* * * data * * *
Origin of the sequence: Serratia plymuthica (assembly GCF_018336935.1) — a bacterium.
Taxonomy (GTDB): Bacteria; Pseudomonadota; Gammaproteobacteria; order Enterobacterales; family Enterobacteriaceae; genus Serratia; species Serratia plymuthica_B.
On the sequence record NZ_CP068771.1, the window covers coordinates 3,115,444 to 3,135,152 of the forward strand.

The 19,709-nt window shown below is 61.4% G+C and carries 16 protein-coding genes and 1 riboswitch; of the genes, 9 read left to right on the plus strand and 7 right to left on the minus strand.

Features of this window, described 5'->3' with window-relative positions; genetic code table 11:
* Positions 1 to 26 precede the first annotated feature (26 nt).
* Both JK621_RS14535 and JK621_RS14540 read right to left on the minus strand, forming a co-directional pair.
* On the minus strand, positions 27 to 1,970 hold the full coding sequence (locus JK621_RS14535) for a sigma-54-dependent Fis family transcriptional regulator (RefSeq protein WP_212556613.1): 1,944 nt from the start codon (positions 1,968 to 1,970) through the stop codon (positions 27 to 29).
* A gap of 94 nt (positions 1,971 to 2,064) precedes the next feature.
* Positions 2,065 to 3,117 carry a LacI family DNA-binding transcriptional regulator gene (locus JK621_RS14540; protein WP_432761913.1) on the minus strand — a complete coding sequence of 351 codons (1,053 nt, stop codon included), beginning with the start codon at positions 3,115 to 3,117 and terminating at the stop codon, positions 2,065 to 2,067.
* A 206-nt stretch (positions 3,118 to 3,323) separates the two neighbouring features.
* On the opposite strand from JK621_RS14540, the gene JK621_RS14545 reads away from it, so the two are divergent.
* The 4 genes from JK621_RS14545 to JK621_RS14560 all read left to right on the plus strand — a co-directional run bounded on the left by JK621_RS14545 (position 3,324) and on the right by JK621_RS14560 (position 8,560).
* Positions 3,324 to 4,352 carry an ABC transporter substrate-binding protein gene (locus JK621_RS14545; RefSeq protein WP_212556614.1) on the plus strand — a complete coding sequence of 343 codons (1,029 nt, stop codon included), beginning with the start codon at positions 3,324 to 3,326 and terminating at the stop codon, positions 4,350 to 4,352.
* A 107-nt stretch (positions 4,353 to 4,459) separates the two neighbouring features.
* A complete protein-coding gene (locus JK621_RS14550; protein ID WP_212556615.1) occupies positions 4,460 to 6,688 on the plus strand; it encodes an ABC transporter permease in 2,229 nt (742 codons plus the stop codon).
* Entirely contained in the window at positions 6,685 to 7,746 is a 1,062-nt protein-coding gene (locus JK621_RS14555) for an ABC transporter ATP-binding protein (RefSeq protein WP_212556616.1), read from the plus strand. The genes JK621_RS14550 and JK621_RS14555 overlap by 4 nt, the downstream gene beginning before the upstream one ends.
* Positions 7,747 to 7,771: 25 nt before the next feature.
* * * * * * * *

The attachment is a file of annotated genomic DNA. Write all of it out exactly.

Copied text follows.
Origin of the sequence: Serratia plymuthica (assembly GCF_018336935.1) — a bacterium.
Taxonomy (GTDB): Bacteria; Pseudomonadota; Gammaproteobacteria; order Enterobacterales; family Enterobacteriaceae; genus Serratia; species Serratia plymuthica_B.
On the sequence record NZ_CP068771.1, the window covers coordinates 3,115,444 to 3,135,152 of the forward strand.

The 19,709-nt window shown below is 61.4% G+C and carries 16 protein-coding genes and 1 riboswitch; of the genes, 9 read left to right on the plus strand and 7 right to left on the minus strand.

Features of this window, described 5'->3' with window-relative positions; genetic code table 11:
* Positions 1 to 26 precede the first annotated feature (26 nt).
* Both JK621_RS14535 and JK621_RS14540 read right to left on the minus strand, forming a co-directional pair.
* On the minus strand, positions 27 to 1,970 hold the full coding sequence (locus JK621_RS14535) for a sigma-54-dependent Fis family transcriptional regulator (RefSeq protein WP_212556613.1): 1,944 nt from the start codon (positions 1,968 to 1,970) through the stop codon (positions 27 to 29).
* A gap of 94 nt (positions 1,971 to 2,064) precedes the next feature.
* Positions 2,065 to 3,117 carry a LacI family DNA-binding transcriptional regulator gene (locus JK621_RS14540; protein WP_432761913.1) on the minus strand — a complete coding sequence of 351 codons (1,053 nt, stop codon included), beginning with the start codon at positions 3,115 to 3,117 and terminating at the stop codon, positions 2,065 to 2,067.
* A 206-nt stretch (positions 3,118 to 3,323) separates the two neighbouring features.
* On the opposite strand from JK621_RS14540, the gene JK621_RS14545 reads away from it, so the two are divergent.
* The 4 genes from JK621_RS14545 to JK621_RS14560 all read left to right on the plus strand — a co-directional run bounded on the left by JK621_RS14545 (position 3,324) and on the right by JK621_RS14560 (position 8,560).
* Positions 3,324 to 4,352 carry an ABC transporter substrate-binding protein gene (locus JK621_RS14545; RefSeq protein WP_212556614.1) on the plus strand — a complete coding sequence of 343 codons (1,029 nt, stop codon included), beginning with the start codon at positions 3,324 to 3,326 and terminating at the stop codon, positions 4,350 to 4,352.
* A 107-nt stretch (positions 4,353 to 4,459) separates the two neighbouring features.
* A complete protein-coding gene (locus JK621_RS14550; protein ID WP_212556615.1) occupies positions 4,460 to 6,688 on the plus strand; it encodes an ABC transporter permease in 2,229 nt (742 codons plus the stop codon).
* Entirely contained in the window at positions 6,685 to 7,746 is a 1,062-nt protein-coding gene (locus JK621_RS14555) for an ABC transporter ATP-binding protein (RefSeq protein WP_212556616.1), read from the plus strand. The genes JK621_RS14550 and JK621_RS14555 overlap by 4 nt, the downstream gene beginning before the upstream one ends.
* Positions 7,747 to 7,771: 25 nt before the next feature.